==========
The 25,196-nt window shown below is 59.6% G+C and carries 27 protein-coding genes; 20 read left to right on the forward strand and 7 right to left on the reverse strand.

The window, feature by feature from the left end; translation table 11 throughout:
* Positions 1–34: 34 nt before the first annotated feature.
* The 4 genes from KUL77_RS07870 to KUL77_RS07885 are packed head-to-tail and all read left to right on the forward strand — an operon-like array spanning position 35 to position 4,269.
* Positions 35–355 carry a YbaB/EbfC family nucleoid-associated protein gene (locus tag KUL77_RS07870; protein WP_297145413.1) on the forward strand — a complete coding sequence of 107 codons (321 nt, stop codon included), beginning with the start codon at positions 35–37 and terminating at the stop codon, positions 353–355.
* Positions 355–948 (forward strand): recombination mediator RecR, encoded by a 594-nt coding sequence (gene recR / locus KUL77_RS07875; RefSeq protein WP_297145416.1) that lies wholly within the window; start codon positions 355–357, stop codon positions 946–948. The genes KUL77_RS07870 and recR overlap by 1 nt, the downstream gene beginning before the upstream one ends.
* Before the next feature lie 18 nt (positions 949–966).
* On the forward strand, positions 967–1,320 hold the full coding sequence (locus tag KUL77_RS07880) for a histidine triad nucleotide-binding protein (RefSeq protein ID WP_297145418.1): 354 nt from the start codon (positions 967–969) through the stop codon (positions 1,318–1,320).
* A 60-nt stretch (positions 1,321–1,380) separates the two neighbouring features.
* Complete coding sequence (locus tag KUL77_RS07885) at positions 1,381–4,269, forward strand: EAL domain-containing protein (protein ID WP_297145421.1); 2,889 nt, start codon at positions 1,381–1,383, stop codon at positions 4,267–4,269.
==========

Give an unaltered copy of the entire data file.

The 25,196-nt window shown below is 59.6% G+C and carries 27 protein-coding genes; 20 read left to right on the forward strand and 7 right to left on the reverse strand.

The window, feature by feature from the left end; translation table 11 throughout:
* Positions 1–34: 34 nt before the first annotated feature.
* The 4 genes from KUL77_RS07870 to KUL77_RS07885 are packed head-to-tail and all read left to right on the forward strand — an operon-like array spanning position 35 to position 4,269.
* Positions 35–355 carry a YbaB/EbfC family nucleoid-associated protein gene (locus tag KUL77_RS07870; protein WP_297145413.1) on the forward strand — a complete coding sequence of 107 codons (321 nt, stop codon included), beginning with the start codon at positions 35–37 and terminating at the stop codon, positions 353–355.
* Positions 355–948 (forward strand): recombination mediator RecR, encoded by a 594-nt coding sequence (gene recR / locus KUL77_RS07875; RefSeq protein WP_297145416.1) that lies wholly within the window; start codon positions 355–357, stop codon positions 946–948. The genes KUL77_RS07870 and recR overlap by 1 nt, the downstream gene beginning before the upstream one ends.
* Before the next feature lie 18 nt (positions 949–966).
* On the forward strand, positions 967–1,320 hold the full coding sequence (locus tag KUL77_RS07880) for a histidine triad nucleotide-binding protein (RefSeq protein ID WP_297145418.1): 354 nt from the start codon (positions 967–969) through the stop codon (positions 1,318–1,320).
* A 60-nt stretch (positions 1,321–1,380) separates the two neighbouring features.
* Complete coding sequence (locus tag KUL77_RS07885) at positions 1,381–4,269, forward strand: EAL domain-containing protein (protein ID WP_297145421.1); 2,889 nt, start codon at positions 1,381–1,383, stop codon at positions 4,267–4,269.